After years of struggle and hope for legal status, sometimes immigrants leave the United States without any hope of ever returning after being ordered deported. However, case law may provide a deported immigrant hope of returning to the United States. Now, an order of deportation may not be the end of the world.
A potential immigrant may be able to file a Motion to Reopen their deportation case from outside the country. In the past, statutes and case law limited the ability to file a Motion to Reopen for non-citizens who were physically present in the U.S. Passage of the Illegal Immigration Reform and Immigrant Responsibility Act of 1996, “IIRIRA” opened the door to the possibility of a non-citizen living abroad filing a Motion to Reopen.
All the U.S. Courts of Appeals that have addressed this particular issue have come to the conclusion that a non-citizen who lives out of the United States has the right to file a motion to reopen their immigration proceedings in the U.S. In Contreras-Bocanegra, the United States Court of Appeals in the Tenth Circuit held that a non-citizen was not barred from pursuing their case after departure or deportation.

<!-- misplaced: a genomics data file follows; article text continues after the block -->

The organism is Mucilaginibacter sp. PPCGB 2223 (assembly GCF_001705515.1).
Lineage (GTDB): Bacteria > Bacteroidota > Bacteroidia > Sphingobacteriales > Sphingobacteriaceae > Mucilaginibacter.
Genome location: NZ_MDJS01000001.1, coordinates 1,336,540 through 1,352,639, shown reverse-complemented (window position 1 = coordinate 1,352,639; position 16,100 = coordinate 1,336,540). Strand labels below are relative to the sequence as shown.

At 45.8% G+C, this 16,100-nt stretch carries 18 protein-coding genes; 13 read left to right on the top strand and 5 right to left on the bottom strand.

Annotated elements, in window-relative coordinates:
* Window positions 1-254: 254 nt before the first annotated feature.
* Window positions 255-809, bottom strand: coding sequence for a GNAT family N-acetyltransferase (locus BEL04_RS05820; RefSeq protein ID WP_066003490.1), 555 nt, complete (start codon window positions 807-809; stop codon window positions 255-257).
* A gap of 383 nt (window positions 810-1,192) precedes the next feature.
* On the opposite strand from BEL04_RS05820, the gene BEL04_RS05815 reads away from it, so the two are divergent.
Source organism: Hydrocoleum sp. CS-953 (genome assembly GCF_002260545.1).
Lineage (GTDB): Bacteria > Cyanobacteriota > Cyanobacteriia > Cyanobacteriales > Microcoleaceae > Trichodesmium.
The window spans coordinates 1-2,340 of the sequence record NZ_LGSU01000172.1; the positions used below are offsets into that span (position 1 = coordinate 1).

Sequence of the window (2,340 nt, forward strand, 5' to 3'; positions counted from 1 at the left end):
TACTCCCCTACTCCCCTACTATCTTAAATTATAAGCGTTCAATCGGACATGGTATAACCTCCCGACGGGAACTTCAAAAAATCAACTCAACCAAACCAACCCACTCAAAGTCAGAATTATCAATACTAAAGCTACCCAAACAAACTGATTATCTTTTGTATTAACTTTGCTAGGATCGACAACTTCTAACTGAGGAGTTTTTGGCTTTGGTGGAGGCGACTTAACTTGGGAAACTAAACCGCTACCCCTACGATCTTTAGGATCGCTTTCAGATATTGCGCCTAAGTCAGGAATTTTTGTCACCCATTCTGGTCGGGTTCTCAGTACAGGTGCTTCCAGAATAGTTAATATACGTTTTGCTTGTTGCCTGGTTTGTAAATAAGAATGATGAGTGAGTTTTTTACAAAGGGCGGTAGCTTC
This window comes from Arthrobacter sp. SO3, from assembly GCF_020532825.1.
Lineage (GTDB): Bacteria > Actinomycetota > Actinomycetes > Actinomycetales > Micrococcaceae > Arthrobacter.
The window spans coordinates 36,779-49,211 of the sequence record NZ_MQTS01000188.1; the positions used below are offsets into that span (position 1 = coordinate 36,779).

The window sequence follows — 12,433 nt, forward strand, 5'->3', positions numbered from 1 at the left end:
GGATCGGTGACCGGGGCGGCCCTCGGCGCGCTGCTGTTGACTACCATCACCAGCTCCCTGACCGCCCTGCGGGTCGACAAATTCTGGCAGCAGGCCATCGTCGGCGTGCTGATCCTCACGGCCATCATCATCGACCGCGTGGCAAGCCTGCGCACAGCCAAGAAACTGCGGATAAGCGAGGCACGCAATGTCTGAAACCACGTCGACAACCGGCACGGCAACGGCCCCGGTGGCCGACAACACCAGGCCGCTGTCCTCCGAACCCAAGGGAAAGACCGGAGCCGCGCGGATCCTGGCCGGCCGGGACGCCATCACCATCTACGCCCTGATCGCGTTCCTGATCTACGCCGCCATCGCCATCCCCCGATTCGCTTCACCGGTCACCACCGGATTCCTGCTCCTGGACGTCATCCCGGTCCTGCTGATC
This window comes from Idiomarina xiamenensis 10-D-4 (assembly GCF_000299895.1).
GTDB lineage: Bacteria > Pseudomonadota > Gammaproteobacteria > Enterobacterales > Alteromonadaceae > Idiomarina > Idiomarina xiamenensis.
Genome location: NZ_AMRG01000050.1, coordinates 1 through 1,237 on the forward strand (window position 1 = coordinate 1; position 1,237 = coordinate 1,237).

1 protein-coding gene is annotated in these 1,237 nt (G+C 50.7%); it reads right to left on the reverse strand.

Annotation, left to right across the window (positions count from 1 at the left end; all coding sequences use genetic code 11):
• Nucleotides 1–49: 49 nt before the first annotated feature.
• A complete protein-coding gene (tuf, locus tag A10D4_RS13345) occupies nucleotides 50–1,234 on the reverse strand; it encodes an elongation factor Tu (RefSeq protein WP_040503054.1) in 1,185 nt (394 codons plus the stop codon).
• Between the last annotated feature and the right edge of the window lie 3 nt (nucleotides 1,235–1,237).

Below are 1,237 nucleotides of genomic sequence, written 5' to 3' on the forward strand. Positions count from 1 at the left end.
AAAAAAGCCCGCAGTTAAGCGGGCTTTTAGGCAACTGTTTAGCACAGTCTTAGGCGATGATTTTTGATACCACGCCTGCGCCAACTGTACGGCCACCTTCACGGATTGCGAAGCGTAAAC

What does this mean? Now, one may be able to fight their case by filing a Motion to Reopen removal proceedings, even if the alien now resides outside of the United States! So, whether an alien is in the United States or not, there may be hope to reopen the case and fight to return to the U.S. legally.
There are many different grounds upon which one can bring a Motion to Reopen. These include, but are not limited to: 1) abuse of discretion on the part of the immigration judge, 2) changed circumstances occurring since the adjudication of an application for relief, 3) ineffective assistance of counsel; or 4) lack of notice of the proceedings resulting in an order of deportation.
This is by no means an extensive list of grounds upon which a motion may be brought. Some motions to reopen are also restricted as to time and number. However, if you or someone you love has departed the United States, it is essential to consult an experienced and knowledgeable immigration attorney concerning eligibility of filing a motion to reopen.